Friday, August 31, 2007

Setting Up Dancer-IRCD in Kubuntu

Definition of IRC:
Internet Relay Chat (IRC) is a form of real-time Internet chat or synchronous conferencing. It is mainly designed for group (many-to-many) communication in discussion forums called channels, but also allows one-to-one communication and data transfers via private message.

IRC was created by Jarkko "WiZ" Oikarinen in late August 1988 to replace a program called MUT (MultiUser talk) on a BBS called OuluBox in Finland. Oikarinen found inspiration in a chat system known as Bitnet Relay, which operated on the BITNET.

IRC gained prominence when it was used to report on the Soviet coup attempt of 1991 throughout a media blackout. It was previously used in a similar fashion by Kuwaitis during the Iraqi invasion. Relevant logs are available from ibiblio archive.

IRC client software is available for virtually every computer operating system.


What is Dancer-IRCD:
An IRC server designed for centrally maintained networks This is the ircd designed for use on OpenProjects Net (, based on the hybrid ircd used by efnet. It attempts to handle the network transparently as a unit, and to provide features to support the OPN philosophy. This package contains the main binary files.



  • I'm using Kubuntu Gutsy, but it'll work fine with Debian Sarge & Etch, and Ubuntu Edgy, Feisty, and Dapper.. with or without a desktop environment.
  • You need to have an Internet connection so you can download dancer-ircd and dancer-services. If you don't have a connection, secure those packages via AptOnCD.
  • Text Editor, Gedit or Nano would do fine
  • Sudo or Root Access so you can modify the Dancer files residing in /etc

via Command Line: sudo aptitude install dancer-ircd dancer-services
via Synaptic and/or Adept: see Synaptic and Adept Documentation

In this article, we need to configure 2 files /etc/dancer-ircd/ircd.conf and /etc/dancer-services/services.conf. They should be opened as root by your favorite text editor, may it be Gedit, Nano, or in my case, Kate.

We also need an IRC client to test it out. It can be GAIM or Pidgin, Konversation, Chatzilla, or Ksirc. I'll be using the Ksirc in this article.

In line 48, change it to:
M:localhost.: :dancer-services localhost:

In line 314, change it to:
where P@ssw0rD is Your Password. Please change it accordingly.

In line 315, change it to

Trust me, you have to place REMEMBER on this line, this is temporary until we get our hashed password.

Hashed Password:
Open a text editor and place your password there. Please make sure you don't include a space after your password and do not hit the Enter key. Save it as password in your home directory.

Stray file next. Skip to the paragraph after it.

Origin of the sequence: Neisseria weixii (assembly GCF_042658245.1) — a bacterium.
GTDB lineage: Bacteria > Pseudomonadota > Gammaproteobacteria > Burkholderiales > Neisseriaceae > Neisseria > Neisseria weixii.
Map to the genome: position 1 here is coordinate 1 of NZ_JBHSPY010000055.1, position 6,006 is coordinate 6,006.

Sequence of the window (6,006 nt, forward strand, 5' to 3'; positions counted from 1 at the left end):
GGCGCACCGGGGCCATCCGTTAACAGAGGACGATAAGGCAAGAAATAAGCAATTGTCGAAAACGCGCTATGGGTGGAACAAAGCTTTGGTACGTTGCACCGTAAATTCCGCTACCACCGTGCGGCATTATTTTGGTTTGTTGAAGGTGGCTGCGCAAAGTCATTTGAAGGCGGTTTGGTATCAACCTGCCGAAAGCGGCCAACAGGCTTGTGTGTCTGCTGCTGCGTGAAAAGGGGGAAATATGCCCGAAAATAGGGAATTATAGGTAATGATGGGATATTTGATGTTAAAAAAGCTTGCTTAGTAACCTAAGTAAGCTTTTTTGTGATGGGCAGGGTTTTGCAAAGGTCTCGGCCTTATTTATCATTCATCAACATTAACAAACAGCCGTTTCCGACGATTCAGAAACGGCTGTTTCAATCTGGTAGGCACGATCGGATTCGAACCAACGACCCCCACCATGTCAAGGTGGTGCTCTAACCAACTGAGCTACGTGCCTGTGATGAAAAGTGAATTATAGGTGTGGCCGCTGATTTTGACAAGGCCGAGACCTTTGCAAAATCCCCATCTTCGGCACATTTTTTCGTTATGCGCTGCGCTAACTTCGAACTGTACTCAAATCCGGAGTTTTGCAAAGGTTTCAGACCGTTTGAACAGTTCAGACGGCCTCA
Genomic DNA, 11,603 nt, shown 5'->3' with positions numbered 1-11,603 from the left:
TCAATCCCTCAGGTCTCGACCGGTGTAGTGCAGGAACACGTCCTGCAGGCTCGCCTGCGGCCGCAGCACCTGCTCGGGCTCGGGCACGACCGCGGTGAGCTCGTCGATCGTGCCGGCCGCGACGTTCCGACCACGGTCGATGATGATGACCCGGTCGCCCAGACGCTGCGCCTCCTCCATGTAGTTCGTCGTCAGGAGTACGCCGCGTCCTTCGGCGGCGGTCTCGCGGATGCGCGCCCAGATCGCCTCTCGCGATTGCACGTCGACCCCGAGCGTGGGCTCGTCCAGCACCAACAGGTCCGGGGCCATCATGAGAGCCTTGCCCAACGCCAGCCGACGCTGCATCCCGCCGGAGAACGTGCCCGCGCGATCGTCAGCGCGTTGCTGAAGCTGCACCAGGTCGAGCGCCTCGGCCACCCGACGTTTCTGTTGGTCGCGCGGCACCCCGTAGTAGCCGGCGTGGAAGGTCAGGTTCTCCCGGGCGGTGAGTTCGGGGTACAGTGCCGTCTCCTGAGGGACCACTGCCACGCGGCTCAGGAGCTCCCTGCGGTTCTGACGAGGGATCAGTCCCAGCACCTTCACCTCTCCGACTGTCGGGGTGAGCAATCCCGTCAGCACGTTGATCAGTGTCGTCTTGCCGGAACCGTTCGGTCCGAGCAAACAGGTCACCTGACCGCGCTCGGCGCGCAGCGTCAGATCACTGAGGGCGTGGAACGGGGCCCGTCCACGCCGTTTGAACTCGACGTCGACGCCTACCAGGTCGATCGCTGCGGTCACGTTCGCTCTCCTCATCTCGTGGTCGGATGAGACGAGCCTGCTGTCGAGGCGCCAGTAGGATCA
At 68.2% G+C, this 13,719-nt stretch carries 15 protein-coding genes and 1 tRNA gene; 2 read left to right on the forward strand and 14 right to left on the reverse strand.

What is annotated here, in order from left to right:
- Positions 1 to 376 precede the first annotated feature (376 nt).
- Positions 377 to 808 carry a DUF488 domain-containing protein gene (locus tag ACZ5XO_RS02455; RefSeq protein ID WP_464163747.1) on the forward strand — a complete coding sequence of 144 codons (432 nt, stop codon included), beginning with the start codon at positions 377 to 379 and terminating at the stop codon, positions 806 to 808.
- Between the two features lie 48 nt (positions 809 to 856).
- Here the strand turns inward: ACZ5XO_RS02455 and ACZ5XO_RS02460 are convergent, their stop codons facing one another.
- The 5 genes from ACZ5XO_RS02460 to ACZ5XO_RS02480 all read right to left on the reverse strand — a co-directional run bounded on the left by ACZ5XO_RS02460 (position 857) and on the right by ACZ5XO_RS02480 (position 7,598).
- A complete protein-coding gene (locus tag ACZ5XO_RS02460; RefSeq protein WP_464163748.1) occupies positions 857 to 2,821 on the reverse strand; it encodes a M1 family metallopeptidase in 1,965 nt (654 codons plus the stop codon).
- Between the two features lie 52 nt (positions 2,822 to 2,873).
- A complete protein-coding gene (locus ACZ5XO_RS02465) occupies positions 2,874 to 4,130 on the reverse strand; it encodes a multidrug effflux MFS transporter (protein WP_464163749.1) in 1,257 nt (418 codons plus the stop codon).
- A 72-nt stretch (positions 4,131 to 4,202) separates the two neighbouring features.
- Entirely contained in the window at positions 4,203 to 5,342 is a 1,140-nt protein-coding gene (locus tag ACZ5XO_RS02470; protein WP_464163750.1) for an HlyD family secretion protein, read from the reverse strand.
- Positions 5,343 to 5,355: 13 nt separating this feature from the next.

Open a terminal window and type this command:
makepasswd --crypt-md5 --clearfrom password

Now you have there your Hashed password. Copy this string and replace the REMEMBER word on line 315 with this.
Line 315: N:$1$CdjQLLLa$/Mq69SSgCK/wtyNo/eIuw/:services.

Please take note that if you run the makepasswd command again, it'll spit out a completely different string. Don't worry, this works either way. It's a hashed result, so it will be a different string everytime you run the command.

In line 10, replace it with the following:
A:Dax Solomon Umaming <>
Obviously, it's the Operator's username and password

In line 17, replace it with the following:

In line 28, replace it with the following:
Again, please replace the password with your own.
If you want to use another port, do so here.

In line 57, replace it with the following:
Replace the REMEMBER string with your hashed password
Also replace Knightlust with the nick you plan on using with this server

In line 62 $ 63, replace it with the channel you want OperServ to monitor.
Please take note that this is Optional.

In line 130, replace it with the following:
M:localhost:6667: 4s

Before firing up your favorite IRC client, make sure you double-check your settings. Once you're done, restart dancer-ircd and dancer-services.

sudo /etc/init.d/dancer-ircd restart
sudo /etc/init.d/dancer-services restart

In my system, there's a zlib warning, don't you worry about this. This may be bug, and I'll report this in Launchpad. After restarting dancer-ircd and dancer-services, launch your favorite IRC browser and try connecting to localhost:6667

If you have the following results, then you know that your IRCD's working. Now let's test dancer-services by issuing this command.

/msg nickserv register

If NickServ responded to the above command, then you know that dancer-services works. You're also sure that OperServ, ChanServ, and MemoServ's working.

So that's it.. congratulations. You now have an IRC server for your friends, family, and/or your business.

If you need other Dancer's advanced features, please consult the documentation.

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